Monday, July 27, 2009
If you haven't talked to Koreans all that much before you may not know this, but a large number of Koreans are actually afraid of cats. Not just cats on the street, but fluffy sleepy cats that hang around and yawn and play with string and come up to you to smell your hand. I even remember meeting a guy in his late 20s in Vancouver once who told me with a straight face that he would be less afraid of a spider of the same size. Part of the reason for that is that cats are often portrayed as being supernatural creatures of the night, and even on mainstream news you can see portrayals of cats being edited in ways to make them look scary. One piece of news for example on an island with a lot of cats edited the image of a yawning cat with the sound of a cat being noisy at night in order to make it look like they were animals that howled at the Moon or some nonsense. If you can read Korean then you can read about it here. It's especially unfortunate because the cats they featured on the news there are on an island called Geomundo (거문도) where there are quite a few stray cats, which the residents of the island generally fear, after which they often try to wipe out the cats, but they always come back. As the blogger writes, what is needed there is a capture-neuter-release program, as when cats are killed it simply results in easier hunting of mice and the rest for those that escape the killing, and then they live well and have more kittens, and eventually the population goes back up again.
He also does a nice comparison of that island to a small island in Japan where the cats are very happy.
In the cities, however, Korea is rapidly becoming used to the idea of cats as pets. The temple I visit every day has a number of cats, and most of them aren't too afraid of humans, while a few simply aren't afraid at all. One of the cats I know there isn't afraid of anything and due to that has become quite the popular cat at the temple as hundreds of people that pass by him every day marvel at how the cat just doesn't care about all the people around him (that's still a pretty rare thing to see in Korea), and he was even on TV last month due to this. Plus because he doesn't eat any meat, just dry cat food. Here he is playing with an empty binocular case.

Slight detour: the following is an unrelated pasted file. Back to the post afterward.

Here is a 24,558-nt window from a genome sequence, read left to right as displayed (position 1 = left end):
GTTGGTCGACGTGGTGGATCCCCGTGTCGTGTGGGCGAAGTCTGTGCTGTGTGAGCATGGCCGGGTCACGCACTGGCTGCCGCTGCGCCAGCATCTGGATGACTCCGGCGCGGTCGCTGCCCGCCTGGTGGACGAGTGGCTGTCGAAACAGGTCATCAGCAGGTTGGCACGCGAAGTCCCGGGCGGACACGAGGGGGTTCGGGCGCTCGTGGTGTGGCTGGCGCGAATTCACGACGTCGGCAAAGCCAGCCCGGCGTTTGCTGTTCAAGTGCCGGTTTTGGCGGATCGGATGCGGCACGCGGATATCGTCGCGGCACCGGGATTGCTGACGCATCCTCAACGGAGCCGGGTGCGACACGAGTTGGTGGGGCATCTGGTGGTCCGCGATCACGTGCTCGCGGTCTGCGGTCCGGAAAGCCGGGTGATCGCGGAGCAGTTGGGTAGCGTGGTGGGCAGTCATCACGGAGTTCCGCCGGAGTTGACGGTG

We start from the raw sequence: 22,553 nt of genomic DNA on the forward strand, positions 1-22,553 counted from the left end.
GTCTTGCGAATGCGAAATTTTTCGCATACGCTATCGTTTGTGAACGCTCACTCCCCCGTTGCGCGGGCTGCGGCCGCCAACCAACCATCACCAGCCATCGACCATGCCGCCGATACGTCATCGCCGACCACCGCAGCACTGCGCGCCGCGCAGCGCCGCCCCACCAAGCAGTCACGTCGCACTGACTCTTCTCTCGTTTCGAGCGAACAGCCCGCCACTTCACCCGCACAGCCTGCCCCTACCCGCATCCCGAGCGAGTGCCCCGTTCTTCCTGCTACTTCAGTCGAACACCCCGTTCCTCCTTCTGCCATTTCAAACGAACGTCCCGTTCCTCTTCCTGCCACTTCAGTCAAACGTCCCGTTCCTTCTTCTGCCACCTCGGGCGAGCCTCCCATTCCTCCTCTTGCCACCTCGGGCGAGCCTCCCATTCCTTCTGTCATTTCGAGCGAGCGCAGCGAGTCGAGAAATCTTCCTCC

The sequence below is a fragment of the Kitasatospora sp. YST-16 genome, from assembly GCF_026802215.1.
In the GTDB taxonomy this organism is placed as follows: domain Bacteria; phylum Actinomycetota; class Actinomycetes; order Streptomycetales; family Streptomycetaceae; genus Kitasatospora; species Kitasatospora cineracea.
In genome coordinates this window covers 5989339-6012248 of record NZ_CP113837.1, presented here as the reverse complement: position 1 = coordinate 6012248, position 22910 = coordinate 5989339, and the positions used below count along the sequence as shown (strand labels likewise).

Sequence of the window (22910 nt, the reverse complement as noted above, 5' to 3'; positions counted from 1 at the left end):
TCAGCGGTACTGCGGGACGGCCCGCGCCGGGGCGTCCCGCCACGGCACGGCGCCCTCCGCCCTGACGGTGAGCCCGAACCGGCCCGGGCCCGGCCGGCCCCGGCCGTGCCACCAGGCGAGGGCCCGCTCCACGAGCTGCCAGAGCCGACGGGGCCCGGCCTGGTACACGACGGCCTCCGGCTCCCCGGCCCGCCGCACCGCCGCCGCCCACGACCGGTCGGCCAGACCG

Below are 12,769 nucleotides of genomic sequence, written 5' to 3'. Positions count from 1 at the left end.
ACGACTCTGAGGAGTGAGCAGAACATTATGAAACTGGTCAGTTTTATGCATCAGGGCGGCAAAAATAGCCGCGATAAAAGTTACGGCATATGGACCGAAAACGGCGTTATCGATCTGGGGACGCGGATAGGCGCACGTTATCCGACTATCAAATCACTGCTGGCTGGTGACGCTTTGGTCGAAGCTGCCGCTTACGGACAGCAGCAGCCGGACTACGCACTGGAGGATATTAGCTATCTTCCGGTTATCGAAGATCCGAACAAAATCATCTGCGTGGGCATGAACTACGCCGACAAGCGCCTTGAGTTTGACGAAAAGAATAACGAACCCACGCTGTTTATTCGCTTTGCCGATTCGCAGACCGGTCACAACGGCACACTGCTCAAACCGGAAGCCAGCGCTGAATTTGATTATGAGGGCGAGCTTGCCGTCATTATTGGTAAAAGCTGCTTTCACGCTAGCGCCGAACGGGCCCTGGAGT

Owning cats has become quite popular in Korea mostly among the young and the well-off, and especially among women. Most independent women in their 20s and 30s here will like cats, and may have one or two of their own. As cat popularity begins to spread you can see it more and more among people of other ages too, and IMO sites like YouTube have been a big part of this. The Korean internet is remarkably isolated from the rest of the online world since not only is the language different but you need either a Korean resident number (주민등록번호) or a scan of your passport to register for sites, but videos have helped to bridge that gap and you can now see tons of cute cats online when searching for them in Korean too. Here's one.
And thanks to the success of YouTube, now you can see cat videos hosted by similar services in Korea too. Here's a family of cats in a Korean home.
Another documentary on cats from EBS is coming out in September, and will apparently be a two-hour special taking place over two days. I talked to some of the people making the documentary when they visited the temple last month. According to the director, it's often said that countries often begin to see dogs as pets when the GDP per capita reaches around $10,000 a year, and cats when it reaches $20,000, since you do need a certain amount of wealth of your own before you can start to think about sharing it with an animal in your own house, and dogs are admittedly more useful than cats (unless they're really small), such as in this example. Plus, with higher GDP you have more access to the internet and that means more lolcats. Cultural norms make a big difference though, which is probably why Korea has taken so long to reach this point, whereas a country like Japan has liked cats for a long time, even way back when:
That's the author
I predict that it shouldn't take more than ten years for Korea to become a more or less cat-loving country, as there is a certain momentum that can't be stopped when enough humans begin to like cats, as the more humans there are that like cats the more street and other cats will be fed and petted by people passing them by on the street, and the more good experiences cats have with humans the cuter and more friendly they will be. Also, when enough people begin to like something it begins to place pressure on those that don't like it, and there will be a kind of societal pressure to like cats where those that still dislike or fear them are seen as boorish and uncultured. It's this compounding effect that makes me so optimistic.